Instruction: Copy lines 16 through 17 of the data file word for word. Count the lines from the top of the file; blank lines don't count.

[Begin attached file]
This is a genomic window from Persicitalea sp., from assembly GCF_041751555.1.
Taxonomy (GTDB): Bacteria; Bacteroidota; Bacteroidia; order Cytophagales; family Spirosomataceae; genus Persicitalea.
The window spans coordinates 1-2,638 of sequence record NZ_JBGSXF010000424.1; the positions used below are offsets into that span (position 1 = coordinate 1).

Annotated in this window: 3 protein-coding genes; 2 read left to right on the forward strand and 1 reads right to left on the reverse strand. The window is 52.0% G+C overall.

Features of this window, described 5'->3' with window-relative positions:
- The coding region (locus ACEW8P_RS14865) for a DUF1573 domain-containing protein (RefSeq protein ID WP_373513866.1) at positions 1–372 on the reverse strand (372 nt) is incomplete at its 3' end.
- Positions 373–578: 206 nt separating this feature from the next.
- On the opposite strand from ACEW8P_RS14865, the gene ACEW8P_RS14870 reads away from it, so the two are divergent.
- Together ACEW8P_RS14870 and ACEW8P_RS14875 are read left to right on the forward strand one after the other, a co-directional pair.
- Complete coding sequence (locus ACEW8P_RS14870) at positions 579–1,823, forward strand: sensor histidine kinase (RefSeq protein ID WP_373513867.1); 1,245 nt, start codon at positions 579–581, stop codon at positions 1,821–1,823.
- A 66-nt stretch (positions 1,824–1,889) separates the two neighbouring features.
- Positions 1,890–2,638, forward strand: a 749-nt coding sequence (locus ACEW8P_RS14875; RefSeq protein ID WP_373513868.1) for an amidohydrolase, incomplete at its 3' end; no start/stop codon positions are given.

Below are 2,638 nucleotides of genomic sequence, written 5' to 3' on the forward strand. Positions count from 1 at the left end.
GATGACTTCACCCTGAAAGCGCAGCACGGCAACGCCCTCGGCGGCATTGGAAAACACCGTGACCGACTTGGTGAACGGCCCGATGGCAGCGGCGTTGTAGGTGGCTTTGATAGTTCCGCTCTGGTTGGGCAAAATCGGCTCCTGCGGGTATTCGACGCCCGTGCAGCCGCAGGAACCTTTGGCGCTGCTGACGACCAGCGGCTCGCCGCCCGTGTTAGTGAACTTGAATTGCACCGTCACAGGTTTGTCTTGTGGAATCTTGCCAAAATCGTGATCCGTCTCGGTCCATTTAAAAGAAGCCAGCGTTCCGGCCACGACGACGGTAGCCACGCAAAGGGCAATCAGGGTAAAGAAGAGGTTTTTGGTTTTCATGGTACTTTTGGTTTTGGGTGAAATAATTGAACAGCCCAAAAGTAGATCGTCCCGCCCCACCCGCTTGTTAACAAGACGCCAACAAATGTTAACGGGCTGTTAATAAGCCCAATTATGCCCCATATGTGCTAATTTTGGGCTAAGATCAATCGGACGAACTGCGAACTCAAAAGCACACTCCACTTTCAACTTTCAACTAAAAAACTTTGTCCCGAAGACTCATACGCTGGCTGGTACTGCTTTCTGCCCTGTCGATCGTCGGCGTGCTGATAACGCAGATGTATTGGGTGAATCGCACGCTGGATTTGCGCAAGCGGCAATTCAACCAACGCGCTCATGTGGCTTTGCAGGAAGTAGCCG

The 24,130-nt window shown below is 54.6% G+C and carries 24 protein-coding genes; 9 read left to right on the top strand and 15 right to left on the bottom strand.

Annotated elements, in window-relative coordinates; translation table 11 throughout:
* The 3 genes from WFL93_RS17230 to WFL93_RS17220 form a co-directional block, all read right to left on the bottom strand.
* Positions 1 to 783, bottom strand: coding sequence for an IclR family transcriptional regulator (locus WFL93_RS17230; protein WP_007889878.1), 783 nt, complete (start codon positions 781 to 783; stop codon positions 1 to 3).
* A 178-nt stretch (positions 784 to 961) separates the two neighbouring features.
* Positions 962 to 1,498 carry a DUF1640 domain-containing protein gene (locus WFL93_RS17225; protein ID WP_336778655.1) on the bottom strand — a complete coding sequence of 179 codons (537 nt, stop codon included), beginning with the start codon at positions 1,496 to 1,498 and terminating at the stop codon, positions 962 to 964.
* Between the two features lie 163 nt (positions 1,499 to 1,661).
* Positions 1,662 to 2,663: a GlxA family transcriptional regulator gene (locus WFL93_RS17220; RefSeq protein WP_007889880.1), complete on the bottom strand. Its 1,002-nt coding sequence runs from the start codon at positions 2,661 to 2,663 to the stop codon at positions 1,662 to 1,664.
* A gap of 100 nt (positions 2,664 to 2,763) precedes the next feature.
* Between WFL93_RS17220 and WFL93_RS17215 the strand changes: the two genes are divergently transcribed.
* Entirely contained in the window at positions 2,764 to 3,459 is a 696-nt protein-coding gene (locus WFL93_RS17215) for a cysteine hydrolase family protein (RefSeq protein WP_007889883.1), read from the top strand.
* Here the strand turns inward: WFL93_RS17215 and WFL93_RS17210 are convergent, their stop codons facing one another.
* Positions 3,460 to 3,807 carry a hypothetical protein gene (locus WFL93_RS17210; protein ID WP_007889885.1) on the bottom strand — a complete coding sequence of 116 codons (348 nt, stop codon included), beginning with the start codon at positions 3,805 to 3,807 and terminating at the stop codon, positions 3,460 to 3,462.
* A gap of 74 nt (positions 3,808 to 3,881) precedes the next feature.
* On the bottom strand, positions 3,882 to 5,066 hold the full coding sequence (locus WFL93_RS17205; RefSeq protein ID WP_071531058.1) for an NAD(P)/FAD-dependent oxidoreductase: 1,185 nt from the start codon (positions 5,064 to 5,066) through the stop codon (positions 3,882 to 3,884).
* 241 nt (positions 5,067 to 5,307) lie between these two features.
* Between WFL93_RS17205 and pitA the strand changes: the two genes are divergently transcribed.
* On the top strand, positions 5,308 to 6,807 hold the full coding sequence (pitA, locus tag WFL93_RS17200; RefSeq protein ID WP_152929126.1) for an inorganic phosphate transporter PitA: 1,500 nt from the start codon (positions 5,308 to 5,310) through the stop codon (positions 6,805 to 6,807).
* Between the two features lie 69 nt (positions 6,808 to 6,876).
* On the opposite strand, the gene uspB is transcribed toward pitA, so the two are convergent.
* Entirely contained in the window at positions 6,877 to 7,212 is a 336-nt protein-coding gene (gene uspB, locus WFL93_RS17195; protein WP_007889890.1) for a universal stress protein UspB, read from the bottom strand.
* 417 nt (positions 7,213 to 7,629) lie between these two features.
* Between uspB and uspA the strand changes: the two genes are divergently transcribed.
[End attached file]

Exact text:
Annotated elements, in window-relative coordinates; translation table 11 throughout:
* The 3 genes from WFL93_RS17230 to WFL93_RS17220 form a co-directional block, all read right to left on the bottom strand.